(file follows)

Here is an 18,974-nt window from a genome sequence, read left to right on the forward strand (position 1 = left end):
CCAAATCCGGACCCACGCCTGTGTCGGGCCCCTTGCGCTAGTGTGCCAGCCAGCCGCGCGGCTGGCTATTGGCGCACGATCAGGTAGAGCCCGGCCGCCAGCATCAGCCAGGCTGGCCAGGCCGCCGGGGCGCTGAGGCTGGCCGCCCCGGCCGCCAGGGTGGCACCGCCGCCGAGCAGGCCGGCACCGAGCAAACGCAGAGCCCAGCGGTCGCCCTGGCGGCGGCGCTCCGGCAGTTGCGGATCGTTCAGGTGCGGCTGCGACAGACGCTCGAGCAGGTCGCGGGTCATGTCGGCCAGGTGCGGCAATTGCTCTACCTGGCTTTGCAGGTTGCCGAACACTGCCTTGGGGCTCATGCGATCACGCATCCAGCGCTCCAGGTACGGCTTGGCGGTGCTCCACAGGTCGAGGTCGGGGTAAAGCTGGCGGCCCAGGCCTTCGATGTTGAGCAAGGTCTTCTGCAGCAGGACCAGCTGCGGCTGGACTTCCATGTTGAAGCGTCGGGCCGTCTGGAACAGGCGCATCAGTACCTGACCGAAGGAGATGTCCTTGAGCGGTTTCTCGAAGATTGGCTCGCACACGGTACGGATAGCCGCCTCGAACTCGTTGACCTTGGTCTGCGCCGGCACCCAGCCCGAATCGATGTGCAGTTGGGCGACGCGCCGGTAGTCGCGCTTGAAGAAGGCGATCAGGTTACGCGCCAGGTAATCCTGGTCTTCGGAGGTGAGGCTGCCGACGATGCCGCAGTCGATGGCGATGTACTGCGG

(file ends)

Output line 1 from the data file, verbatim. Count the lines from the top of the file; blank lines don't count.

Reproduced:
Here is an 18,974-nt window from a genome sequence, read left to right on the forward strand (position 1 = left end):